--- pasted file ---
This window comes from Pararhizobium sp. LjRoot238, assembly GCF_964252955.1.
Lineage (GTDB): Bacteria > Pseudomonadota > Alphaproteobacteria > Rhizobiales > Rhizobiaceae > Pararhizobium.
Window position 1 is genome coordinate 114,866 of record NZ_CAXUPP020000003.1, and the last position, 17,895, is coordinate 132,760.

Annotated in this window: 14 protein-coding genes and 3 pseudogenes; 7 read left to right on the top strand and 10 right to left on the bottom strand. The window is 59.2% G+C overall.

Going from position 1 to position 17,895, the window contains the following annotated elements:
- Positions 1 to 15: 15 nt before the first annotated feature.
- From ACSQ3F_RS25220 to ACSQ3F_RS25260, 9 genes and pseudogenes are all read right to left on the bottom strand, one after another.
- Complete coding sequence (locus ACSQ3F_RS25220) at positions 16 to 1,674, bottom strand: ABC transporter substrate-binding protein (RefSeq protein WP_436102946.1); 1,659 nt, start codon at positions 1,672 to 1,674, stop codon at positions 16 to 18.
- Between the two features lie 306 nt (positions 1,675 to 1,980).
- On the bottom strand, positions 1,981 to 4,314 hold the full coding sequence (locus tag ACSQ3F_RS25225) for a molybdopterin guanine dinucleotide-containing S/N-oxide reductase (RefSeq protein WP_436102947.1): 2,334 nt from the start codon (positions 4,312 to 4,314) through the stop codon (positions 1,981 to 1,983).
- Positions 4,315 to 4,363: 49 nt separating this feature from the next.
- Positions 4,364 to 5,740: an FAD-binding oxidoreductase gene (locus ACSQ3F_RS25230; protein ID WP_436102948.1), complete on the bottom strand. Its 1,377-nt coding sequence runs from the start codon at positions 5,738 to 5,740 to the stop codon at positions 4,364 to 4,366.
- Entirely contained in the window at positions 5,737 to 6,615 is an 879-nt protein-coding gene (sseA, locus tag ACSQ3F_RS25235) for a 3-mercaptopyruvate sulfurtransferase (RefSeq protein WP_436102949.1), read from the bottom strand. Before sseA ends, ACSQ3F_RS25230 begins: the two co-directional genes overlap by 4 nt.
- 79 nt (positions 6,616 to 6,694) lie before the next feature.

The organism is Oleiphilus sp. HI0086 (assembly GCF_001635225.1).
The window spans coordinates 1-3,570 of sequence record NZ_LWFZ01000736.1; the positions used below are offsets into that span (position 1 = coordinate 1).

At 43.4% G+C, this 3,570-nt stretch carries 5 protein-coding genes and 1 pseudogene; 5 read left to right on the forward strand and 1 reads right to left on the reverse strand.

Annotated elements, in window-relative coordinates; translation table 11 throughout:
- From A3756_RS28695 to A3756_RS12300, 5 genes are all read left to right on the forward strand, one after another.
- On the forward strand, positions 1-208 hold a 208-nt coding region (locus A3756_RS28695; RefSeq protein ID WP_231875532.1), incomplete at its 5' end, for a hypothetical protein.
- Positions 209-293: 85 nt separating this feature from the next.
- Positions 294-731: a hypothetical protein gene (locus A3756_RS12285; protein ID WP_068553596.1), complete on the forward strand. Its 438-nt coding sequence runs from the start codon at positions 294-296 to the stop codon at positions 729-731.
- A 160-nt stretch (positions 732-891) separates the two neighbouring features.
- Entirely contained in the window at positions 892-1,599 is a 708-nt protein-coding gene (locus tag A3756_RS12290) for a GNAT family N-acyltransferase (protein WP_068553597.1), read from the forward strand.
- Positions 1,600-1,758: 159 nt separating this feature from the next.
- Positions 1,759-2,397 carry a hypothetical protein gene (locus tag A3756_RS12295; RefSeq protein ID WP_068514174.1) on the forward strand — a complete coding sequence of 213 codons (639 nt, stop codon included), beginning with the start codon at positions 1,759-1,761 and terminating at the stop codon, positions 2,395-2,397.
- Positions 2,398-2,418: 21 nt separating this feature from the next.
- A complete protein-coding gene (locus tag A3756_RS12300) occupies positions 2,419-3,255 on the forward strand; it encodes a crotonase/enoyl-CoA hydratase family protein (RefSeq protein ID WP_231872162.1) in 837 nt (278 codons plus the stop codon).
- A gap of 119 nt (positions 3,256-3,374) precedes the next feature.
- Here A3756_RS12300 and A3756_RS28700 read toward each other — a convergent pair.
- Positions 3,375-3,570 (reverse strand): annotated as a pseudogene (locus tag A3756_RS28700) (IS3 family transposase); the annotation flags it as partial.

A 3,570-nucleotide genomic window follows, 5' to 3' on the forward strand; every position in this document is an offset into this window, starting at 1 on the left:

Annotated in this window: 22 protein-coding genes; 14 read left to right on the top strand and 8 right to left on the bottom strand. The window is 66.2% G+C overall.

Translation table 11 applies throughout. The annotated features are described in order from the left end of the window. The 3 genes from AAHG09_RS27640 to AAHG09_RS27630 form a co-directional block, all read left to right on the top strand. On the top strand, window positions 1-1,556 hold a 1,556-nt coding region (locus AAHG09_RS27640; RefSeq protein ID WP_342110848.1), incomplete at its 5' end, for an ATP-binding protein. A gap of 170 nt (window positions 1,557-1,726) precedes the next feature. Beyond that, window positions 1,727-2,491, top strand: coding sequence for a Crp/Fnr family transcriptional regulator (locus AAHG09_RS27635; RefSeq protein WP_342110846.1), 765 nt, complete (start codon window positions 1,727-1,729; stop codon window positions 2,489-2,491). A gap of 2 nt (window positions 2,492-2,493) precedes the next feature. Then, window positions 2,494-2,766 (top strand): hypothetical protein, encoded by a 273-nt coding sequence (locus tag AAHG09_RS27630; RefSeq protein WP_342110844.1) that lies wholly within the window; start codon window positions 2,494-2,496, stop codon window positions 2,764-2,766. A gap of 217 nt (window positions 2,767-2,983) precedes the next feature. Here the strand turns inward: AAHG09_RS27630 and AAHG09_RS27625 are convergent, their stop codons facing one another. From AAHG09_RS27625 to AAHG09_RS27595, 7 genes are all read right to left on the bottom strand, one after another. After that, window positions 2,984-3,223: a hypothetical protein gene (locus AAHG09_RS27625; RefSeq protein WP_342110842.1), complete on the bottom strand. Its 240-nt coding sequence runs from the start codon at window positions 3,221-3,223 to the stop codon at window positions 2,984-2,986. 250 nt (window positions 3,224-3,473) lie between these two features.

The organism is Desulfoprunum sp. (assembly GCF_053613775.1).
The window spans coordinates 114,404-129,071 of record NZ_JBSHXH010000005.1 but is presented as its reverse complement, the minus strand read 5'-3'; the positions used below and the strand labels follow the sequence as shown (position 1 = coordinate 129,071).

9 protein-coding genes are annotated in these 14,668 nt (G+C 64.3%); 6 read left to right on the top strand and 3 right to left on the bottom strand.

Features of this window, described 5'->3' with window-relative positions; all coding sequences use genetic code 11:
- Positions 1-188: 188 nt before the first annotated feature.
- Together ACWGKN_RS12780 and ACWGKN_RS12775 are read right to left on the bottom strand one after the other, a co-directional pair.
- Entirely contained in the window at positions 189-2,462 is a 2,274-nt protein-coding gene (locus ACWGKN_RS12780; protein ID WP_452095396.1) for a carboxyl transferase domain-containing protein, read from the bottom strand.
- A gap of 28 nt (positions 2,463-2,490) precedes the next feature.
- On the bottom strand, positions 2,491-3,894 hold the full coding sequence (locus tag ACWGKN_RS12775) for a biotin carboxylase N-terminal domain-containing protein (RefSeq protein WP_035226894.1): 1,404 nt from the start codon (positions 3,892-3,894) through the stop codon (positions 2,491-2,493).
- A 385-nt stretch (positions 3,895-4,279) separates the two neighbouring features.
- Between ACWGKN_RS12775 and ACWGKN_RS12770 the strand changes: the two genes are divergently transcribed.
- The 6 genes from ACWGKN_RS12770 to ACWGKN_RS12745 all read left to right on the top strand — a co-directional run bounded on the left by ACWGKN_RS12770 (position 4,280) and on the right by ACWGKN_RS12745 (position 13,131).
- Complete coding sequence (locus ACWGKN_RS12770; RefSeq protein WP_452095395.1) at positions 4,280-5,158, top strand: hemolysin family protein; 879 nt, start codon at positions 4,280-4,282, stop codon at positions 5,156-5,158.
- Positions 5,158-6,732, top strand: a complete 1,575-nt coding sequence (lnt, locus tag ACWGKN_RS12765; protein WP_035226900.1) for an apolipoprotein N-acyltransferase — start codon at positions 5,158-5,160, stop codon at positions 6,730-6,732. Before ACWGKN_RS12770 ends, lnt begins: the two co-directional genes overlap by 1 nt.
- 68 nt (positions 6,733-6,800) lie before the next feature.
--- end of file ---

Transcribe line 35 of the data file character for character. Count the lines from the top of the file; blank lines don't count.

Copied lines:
The organism is Desulfoprunum sp. (assembly GCF_053613775.1).